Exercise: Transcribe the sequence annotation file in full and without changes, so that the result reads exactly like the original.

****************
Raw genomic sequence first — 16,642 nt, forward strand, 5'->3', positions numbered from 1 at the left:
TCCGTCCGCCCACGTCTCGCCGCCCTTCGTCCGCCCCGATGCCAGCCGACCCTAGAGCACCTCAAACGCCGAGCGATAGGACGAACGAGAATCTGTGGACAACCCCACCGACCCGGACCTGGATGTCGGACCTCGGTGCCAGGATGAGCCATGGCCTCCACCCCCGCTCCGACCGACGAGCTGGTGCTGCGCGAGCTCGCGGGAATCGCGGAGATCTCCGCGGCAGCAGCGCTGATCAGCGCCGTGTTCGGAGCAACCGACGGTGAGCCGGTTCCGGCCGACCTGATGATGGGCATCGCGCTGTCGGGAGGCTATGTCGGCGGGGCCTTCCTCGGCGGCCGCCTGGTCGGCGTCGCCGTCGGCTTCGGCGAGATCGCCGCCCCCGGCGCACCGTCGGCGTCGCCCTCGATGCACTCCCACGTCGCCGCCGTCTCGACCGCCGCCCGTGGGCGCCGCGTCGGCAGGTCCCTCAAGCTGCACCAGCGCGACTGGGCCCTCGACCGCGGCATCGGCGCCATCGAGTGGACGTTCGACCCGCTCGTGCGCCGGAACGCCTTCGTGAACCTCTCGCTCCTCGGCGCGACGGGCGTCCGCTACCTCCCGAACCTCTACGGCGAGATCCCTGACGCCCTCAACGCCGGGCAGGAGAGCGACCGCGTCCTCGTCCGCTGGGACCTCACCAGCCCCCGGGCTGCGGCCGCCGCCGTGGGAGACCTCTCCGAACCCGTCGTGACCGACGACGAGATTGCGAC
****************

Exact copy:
Raw genomic sequence first — 16,642 nt, forward strand, 5'->3', positions numbered from 1 at the left:
TCCGTCCGCCCACGTCTCGCCGCCCTTCGTCCGCCCCGATGCCAGCCGACCCTAGAGCACCTCAAACGCCGAGCGATAGGACGAACGAGAATCTGTGGACAACCCCACCGACCCGGACCTGGATGTCGGACCTCGGTGCCAGGATGAGCCATGGCCTCCACCCCCGCTCCGACCGACGAGCTGGTGCTGCGCGAGCTCGCGGGAATCGCGGAGATCTCCGCGGCAGCAGCGCTGATCAGCGCCGTGTTCGGAGCAACCGACGGTGAGCCGGTTCCGGCCGACCTGATGATGGGCATCGCGCTGTCGGGAGGCTATGTCGGCGGGGCCTTCCTCGGCGGCCGCCTGGTCGGCGTCGCCGTCGGCTTCGGCGAGATCGCCGCCCCCGGCGCACCGTCGGCGTCGCCCTCGATGCACTCCCACGTCGCCGCCGTCTCGACCGCCGCCCGTGGGCGCCGCGTCGGCAGGTCCCTCAAGCTGCACCAGCGCGACTGGGCCCTCGACCGCGGCATCGGCGCCATCGAGTGGACGTTCGACCCGCTCGTGCGCCGGAACGCCTTCGTGAACCTCTCGCTCCTCGGCGCGACGGGCGTCCGCTACCTCCCGAACCTCTACGGCGAGATCCCTGACGCCCTCAACGCCGGGCAGGAGAGCGACCGCGTCCTCGTCCGCTGGGACCTCACCAGCCCCCGGGCTGCGGCCGCCGCCGTGGGAGACCTCTCCGAACCCGTCGTGACCGACGACGAGATTGCGAC